This is a super easy practical life and sorting activity. It just so happens that there are exactly six pairs in this cheap eraser set. Even better!

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It’s All Greek To Me

This week we went back to Little City Kids Curriculum We are moving very slowly with this, but we are up to the topic ” It’s All Greek to Me”. We have already looked at the Minoans, and the Mycenaeans, and this unit is looking at Greek culture in general. What I love about it is that it exposes children to big ideas yet lets them work at their own level, so I can use it with both Primus and Secondus. We used some old sheets to create Ancient Greek clothes.

Dressing up ideas. There was also a whiteboard with further information about common clothes for men, women, children and babies.

For younger children, such as Secondus, doing up pegs is a challenge in itself, developing finger strength and co-ordination.

Pegging up

We also looked at some Geometric designed pottery from the Greek dark ages.

Plate decoration materials ready to go.

We have recently raided the library for books and  ideas – this is on topic that has plenty.
My current plan is to move more quickly through Little City Kids, spending about a fortnight on each topic. This will leave plenty to do when we revisit later but will help give a broad sweep of history. Later specific details can be filled in more thoroughly.

Kitchen Gadgets for Children

I’ve already told you about my mortar and pestle, last week we bought a new gadget, and I wanted to share. The melon baller! Of course we had to buy a melon to try it out. Yes, it will be the last one of the season.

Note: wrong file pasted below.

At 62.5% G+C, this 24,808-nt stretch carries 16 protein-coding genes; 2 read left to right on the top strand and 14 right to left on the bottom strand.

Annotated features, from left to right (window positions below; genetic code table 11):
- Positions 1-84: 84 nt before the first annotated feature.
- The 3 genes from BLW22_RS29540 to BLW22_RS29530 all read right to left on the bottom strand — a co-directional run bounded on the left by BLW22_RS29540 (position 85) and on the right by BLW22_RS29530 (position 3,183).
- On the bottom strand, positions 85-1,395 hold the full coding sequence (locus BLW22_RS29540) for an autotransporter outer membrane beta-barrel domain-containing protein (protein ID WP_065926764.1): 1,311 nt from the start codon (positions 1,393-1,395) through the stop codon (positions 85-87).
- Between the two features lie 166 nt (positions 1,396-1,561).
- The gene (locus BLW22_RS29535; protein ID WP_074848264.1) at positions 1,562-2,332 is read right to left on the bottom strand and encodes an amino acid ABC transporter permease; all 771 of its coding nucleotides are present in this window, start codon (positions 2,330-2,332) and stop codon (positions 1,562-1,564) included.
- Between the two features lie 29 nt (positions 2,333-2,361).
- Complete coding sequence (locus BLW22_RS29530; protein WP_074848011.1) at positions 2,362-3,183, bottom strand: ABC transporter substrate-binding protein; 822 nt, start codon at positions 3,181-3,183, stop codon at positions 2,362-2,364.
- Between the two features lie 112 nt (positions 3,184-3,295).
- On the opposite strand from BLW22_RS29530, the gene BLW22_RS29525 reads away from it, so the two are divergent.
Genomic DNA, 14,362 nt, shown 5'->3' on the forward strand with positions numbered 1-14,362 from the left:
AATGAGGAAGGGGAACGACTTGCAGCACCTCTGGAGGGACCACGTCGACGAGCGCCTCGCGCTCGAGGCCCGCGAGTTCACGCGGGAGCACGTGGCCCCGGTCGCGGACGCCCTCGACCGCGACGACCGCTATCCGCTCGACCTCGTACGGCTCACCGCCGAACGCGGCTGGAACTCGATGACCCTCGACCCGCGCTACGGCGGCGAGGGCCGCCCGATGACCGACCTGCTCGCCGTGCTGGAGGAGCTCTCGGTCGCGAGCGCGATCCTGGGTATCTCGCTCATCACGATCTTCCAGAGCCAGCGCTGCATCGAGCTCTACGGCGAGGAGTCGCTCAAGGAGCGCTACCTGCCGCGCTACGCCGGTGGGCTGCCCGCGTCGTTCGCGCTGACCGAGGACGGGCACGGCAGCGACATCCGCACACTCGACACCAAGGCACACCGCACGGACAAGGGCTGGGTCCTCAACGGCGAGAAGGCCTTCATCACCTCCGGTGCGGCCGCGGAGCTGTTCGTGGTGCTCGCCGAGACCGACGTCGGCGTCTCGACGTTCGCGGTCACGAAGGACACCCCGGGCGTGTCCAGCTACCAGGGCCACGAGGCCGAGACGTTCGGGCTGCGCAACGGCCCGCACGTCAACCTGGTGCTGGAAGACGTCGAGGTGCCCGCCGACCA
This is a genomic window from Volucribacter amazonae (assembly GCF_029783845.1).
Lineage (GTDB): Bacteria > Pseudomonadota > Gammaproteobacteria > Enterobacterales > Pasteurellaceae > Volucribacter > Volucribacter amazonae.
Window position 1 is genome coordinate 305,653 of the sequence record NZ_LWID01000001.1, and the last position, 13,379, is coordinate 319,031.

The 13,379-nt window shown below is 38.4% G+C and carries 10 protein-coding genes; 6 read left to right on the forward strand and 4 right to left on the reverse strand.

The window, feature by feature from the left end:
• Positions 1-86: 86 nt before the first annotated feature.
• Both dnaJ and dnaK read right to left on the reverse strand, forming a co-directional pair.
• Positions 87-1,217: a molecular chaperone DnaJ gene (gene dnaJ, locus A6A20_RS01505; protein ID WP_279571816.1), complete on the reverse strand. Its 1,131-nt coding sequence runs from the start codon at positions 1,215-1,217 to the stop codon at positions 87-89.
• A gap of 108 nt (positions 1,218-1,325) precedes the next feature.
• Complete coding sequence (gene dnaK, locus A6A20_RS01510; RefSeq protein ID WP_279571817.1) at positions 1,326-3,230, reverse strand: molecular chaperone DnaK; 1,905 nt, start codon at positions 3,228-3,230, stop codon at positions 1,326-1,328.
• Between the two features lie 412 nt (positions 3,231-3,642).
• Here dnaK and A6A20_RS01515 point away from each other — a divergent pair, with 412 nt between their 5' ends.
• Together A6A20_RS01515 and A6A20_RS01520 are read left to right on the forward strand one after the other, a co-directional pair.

I use kitchen gadgets with kids because they are fun, they let the boys do things they otherwise couldn’t, they help them prepare their own snacks (and sometimes eat new things), and they are great for fine motor skills. I got the idea for introducing them from the Micheal Olaf catalogue. I keep an eye out for good ones everywhere, and I’ve had a lot of luck at Ikea. The main thing to look for is that they are real tools, not just toys and that they are small enough for them to be used comfortably.

The favourites in our house are:

  • Melon baller – apparently you can use them for making butter balls too, though I haven’t tried it – yet!
  • Mortar and pestle
  • Biscuit cutters – use with sandwiches and playdough too.
  • Apple cutter – We got this at Ikea but I can’t find it online now. I’ve seen similar in Kitchen shops
  • Tongs – My children love dishing up their own salad or whatever at the dinner table.
  • Small ‘creamer’ jug – perfect for pouring practise.

I really want to get some children’s chopsticks I’ve seen. We use chopsticks sometimes, and I know the boys would like to learn. Many years ago, a Cantonese friend made a training pair for another friend by linking to tops of them with a rubber band, but I’ve never got it to work. I think these would be the next best thing. So if you see them, let me know! It just doesn’t seem worth paying more for postage than the actual thing!

Do you have any favourite kitchen gadgets your children use?

Crushing Almonds

A mortar and pestle is great fun!

And have I mentioned that a dining chair makes a great toddler work surface. It’s just the right height and it can be moved to wherever you are, so they are always nearby.

As a disclaimer, I know whole nuts are not recommended for under fours. I also know that A. always crushes them well before he eats them and I always make sure I’m watching him very closely. We also use crackers and biscuits.

Practical Life Activities

Set up on a kitchen chair, this helps keep the boys busy!

My boys love practical life activities. Montessori uses them to develop skills to be used in real life, as well as hand-eye co-ordination, left-to-right association and finger strength.

This particular setup was for A. –  C. could do it very easily, so I would probably give him some tongs or something! The objective is to transfer the nuts from the left bowl to the right using the spoon. A. had fun, until he mastered it, then he just tipped the nuts from one bowl to the other!